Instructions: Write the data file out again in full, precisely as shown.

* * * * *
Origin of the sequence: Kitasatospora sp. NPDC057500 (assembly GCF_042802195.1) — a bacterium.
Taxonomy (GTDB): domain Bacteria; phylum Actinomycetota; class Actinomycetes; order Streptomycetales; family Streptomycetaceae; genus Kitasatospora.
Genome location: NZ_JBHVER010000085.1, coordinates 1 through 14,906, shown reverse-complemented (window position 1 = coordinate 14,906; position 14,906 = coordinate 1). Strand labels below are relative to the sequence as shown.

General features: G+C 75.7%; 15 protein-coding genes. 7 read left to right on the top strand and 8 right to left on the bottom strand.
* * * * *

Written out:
Origin of the sequence: Kitasatospora sp. NPDC057500 (assembly GCF_042802195.1) — a bacterium.
Taxonomy (GTDB): domain Bacteria; phylum Actinomycetota; class Actinomycetes; order Streptomycetales; family Streptomycetaceae; genus Kitasatospora.
Genome location: NZ_JBHVER010000085.1, coordinates 1 through 14,906, shown reverse-complemented (window position 1 = coordinate 14,906; position 14,906 = coordinate 1). Strand labels below are relative to the sequence as shown.

General features: G+C 75.7%; 15 protein-coding genes. 7 read left to right on the top strand and 8 right to left on the bottom strand.